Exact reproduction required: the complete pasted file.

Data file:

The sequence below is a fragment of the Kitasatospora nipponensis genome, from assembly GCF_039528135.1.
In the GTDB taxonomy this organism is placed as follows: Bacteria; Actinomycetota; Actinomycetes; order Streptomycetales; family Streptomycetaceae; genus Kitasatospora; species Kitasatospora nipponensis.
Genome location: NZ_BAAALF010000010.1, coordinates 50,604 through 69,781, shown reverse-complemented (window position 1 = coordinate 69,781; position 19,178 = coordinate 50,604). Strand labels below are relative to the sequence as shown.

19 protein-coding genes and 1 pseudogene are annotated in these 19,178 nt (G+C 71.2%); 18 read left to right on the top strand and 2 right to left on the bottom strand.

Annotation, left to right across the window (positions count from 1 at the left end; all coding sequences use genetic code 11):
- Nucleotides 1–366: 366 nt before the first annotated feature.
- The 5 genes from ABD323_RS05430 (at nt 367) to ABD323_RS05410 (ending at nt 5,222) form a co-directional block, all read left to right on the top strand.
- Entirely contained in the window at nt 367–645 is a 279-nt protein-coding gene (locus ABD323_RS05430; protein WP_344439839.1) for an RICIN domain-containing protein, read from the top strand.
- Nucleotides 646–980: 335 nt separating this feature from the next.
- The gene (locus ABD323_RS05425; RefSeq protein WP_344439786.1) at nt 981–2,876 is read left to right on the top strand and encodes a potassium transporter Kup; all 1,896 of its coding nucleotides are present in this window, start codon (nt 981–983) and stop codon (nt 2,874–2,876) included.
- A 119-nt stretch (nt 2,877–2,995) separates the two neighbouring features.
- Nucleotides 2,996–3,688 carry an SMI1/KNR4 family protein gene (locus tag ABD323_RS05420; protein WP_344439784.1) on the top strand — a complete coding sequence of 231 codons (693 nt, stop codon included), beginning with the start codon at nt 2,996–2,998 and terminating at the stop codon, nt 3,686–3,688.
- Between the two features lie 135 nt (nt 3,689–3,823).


The sequence below is a fragment of the Kitasatospora nipponensis genome, from assembly GCF_039528135.1.
In the GTDB taxonomy this organism is placed as follows: Bacteria; Actinomycetota; Actinomycetes; order Streptomycetales; family Streptomycetaceae; genus Kitasatospora; species Kitasatospora nipponensis.
Genome location: NZ_BAAALF010000010.1, coordinates 50,604 through 69,781, shown reverse-complemented (window position 1 = coordinate 69,781; position 19,178 = coordinate 50,604). Strand labels below are relative to the sequence as shown.

19 protein-coding genes and 1 pseudogene are annotated in these 19,178 nt (G+C 71.2%); 18 read left to right on the top strand and 2 right to left on the bottom strand.

Annotation, left to right across the window (positions count from 1 at the left end; all coding sequences use genetic code 11):
- Nucleotides 1–366: 366 nt before the first annotated feature.
- The 5 genes from ABD323_RS05430 (at nt 367) to ABD323_RS05410 (ending at nt 5,222) form a co-directional block, all read left to right on the top strand.
- Entirely contained in the window at nt 367–645 is a 279-nt protein-coding gene (locus ABD323_RS05430; protein WP_344439839.1) for an RICIN domain-containing protein, read from the top strand.
- Nucleotides 646–980: 335 nt separating this feature from the next.
- The gene (locus ABD323_RS05425; RefSeq protein WP_344439786.1) at nt 981–2,876 is read left to right on the top strand and encodes a potassium transporter Kup; all 1,896 of its coding nucleotides are present in this window, start codon (nt 981–983) and stop codon (nt 2,874–2,876) included.
- A 119-nt stretch (nt 2,877–2,995) separates the two neighbouring features.
- Nucleotides 2,996–3,688 carry an SMI1/KNR4 family protein gene (locus tag ABD323_RS05420; protein WP_344439784.1) on the top strand — a complete coding sequence of 231 codons (693 nt, stop codon included), beginning with the start codon at nt 2,996–2,998 and terminating at the stop codon, nt 3,686–3,688.
- Between the two features lie 135 nt (nt 3,689–3,823).